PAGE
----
Seems like a good time to look back to a time before the financial markets went haywire, New York Mets fans were blissfully unaware of another looming collapse and Sarah Palin was just another hockey mom from Wasilla, donchyaknow.
That would be late August. I remember after posting 10 predictions for Maryland‘s season and quickly finding out about Palin’s vice presidential prospects. What a wild ride it’s been since then.
I meant, of course, for Maryland (well, Palin, too). Anyway, here are those predictions revisited; let’s see if I remotely knew what I was talking about heading into the season.
If it turns out that answer “not much at all,” you’ll have to let me get back to you as to why that’s the case.
1. Multiple quarterbacks will start multiple games. After all that preseason insistence on my part, it’s going to take an injury or a complete implosion to be right on this one. It’s Chris Turner‘s team, and he was on the field for all but five plays on Saturday. Maryland false-started on two of those.
Jordan Steffy won’t be back until after the bye at the earliest, and thumb injuries are tough to overcome. Looks like Turner’s the guy going forward.
2. Da’Rel Scott will rush for 1,000 yards. This looked good for a few weeks. Then Scott missed a game with an injury and struggled last week against Clemson. But he’s still at 446 yards, and should have a decent chance to hit four figures if he can roll up a couple more big games.
3. The greatest worry spot will be defensive line. It probably would remain this way if Maryland’s cornerbacks didn’t keep getting hurt. The loss of the team’s top two reserves at corner is unquestionably the biggest worry for a unit yielding 253.6 yards a game —- 102nd in the country.
4. A Maryland linebacker will rank in the top three in the ACC in tackles. Alex Wujciak is fourth in the conference on a per game basis, so this could very easily turn out to be true.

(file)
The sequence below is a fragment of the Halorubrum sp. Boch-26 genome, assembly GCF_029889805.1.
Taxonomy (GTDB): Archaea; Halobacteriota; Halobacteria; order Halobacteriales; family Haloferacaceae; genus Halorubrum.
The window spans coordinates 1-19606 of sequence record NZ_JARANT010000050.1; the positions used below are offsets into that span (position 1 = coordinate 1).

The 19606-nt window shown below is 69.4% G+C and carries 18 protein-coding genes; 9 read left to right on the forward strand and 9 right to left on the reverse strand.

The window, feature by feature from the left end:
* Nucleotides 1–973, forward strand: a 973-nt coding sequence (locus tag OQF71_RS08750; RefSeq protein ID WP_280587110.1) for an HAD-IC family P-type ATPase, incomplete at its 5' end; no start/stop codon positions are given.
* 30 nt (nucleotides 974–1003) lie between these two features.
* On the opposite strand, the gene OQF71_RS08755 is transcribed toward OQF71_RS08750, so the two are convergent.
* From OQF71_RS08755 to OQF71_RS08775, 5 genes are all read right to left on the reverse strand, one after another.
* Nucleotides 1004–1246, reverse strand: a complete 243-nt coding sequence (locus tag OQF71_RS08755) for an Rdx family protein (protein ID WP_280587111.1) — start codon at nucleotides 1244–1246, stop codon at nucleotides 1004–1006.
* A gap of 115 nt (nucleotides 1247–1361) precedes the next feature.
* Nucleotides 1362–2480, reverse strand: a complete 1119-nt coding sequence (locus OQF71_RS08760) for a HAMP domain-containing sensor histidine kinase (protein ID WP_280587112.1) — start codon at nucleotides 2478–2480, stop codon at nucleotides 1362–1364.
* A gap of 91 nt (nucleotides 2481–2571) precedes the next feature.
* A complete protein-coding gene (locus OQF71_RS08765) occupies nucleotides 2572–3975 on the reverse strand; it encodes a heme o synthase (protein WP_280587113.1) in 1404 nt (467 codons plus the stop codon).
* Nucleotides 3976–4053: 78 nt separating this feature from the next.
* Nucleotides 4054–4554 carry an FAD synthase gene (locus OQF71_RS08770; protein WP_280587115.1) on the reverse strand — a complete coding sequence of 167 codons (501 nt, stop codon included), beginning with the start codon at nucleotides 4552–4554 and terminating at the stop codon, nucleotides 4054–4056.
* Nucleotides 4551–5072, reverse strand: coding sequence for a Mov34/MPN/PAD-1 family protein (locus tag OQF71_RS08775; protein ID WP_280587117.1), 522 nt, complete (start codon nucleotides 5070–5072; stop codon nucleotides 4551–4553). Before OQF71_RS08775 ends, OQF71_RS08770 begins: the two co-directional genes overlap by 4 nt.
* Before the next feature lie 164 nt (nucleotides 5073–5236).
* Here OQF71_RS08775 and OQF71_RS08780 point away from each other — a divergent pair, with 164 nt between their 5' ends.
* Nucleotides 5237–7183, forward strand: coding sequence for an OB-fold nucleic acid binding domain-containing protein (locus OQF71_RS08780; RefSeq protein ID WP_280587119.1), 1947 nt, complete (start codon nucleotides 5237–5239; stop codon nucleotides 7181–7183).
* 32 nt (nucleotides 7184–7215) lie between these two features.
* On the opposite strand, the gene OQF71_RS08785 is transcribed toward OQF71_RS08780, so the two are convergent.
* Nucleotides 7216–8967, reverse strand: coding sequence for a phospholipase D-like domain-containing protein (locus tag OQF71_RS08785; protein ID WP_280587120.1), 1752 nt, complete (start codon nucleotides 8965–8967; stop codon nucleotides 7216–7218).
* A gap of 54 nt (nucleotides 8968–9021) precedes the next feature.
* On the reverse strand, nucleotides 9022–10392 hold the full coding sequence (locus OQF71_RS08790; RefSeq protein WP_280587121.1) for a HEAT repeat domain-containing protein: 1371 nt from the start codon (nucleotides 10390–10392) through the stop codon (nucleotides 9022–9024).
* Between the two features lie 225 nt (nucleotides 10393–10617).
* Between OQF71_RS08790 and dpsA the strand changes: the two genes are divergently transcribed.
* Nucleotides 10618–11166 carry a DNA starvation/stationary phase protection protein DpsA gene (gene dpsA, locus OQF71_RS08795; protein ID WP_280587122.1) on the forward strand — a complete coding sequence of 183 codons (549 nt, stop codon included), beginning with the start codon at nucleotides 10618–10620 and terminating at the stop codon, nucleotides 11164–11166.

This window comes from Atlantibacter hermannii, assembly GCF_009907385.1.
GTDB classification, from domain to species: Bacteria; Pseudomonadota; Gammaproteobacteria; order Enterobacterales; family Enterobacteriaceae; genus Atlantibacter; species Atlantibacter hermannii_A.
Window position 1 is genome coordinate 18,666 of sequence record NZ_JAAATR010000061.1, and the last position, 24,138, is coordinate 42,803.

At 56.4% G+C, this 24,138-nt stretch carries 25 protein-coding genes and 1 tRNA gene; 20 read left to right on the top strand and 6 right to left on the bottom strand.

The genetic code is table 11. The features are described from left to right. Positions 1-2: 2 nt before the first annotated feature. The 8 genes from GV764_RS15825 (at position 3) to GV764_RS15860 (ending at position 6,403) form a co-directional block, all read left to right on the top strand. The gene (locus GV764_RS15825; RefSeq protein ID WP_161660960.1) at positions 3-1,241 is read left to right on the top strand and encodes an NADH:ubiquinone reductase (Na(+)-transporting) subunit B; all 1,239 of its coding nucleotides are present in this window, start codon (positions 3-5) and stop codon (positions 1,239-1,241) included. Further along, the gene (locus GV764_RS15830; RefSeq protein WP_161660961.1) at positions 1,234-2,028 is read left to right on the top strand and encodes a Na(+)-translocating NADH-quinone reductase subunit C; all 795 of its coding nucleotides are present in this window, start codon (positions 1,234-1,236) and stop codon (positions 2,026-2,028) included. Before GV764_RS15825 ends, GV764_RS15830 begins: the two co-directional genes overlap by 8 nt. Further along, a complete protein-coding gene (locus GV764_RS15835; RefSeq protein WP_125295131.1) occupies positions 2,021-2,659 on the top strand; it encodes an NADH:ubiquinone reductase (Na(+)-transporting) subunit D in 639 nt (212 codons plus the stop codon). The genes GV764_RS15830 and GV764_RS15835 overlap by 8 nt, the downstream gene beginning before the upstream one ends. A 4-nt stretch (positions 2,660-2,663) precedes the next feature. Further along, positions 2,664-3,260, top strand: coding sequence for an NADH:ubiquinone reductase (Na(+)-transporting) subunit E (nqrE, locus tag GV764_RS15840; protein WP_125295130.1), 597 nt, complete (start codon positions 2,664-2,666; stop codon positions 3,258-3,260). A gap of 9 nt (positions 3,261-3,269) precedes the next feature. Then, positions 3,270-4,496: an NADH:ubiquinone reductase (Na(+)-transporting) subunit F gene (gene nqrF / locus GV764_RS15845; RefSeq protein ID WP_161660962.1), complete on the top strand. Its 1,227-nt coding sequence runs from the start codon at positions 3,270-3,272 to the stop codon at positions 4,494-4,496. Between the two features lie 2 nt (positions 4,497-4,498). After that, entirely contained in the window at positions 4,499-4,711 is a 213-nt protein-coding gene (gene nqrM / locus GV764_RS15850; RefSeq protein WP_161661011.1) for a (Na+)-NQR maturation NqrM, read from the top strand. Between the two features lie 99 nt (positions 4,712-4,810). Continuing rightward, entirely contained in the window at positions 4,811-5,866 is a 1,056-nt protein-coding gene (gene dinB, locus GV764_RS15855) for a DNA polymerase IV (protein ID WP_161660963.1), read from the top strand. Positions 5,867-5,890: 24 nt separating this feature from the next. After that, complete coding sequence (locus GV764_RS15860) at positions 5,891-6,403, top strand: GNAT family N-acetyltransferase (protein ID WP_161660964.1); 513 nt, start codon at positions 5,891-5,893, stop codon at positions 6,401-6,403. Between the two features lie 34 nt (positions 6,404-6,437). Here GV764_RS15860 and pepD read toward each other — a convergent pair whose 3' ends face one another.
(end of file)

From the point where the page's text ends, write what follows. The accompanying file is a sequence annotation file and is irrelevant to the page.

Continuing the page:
5. The Terps will struggle in their showcase road games. Oops. One showcase road game down, and one victory in the books. Granted, Maryland didn’t exactly play well in Death Valley. But struggling and losing ugly is different than struggling and winning ugly.
6. At season’s end, Maryland will not have more than two players on the all-ACC first team. It’ll be interesting to see how this plays out. It would be no surprise, given how things are unfolding, to have maybe one first-teamer and then six or seven second-teamers. The Terps are still a team devoid of stars, even with a 4-1 record.
7. Darrius Heyward-Bey will come close to securing Maryland’s second 1,000-yard receiving season. He’s only at 250 yards right now, so there’s some work to do to get anywhere near 1,000. Chances are, Hey-Bey has at least one monster game in him.
8. Dan Gronkowski will match his career receptions total (11) by the end of September. Almost. Gronkowski has 10 receptions through five games, so while the prediction is not entirely accurate, it’s close.
9. Maryland’s TD passes and interceptions will both increase. Maryland is two touchdowns shy of its total from last year (nine) and is just four interceptions away from matching its total of 11 in 2007. Seems like a good bet both numbers will be surpassed.
10. Maryland will either go 8-4 or 7-5 and land in the Music City Bowl. Probably thinking closer to 8-4 at this juncture, and that could mean a better spot than the No. 5 choice in the ACC’s pecking order. So much depends on which teams are available, but every win the Terps notch makes this look more like a baseline achievement rather than a decent projection.
—- Patrick Stevens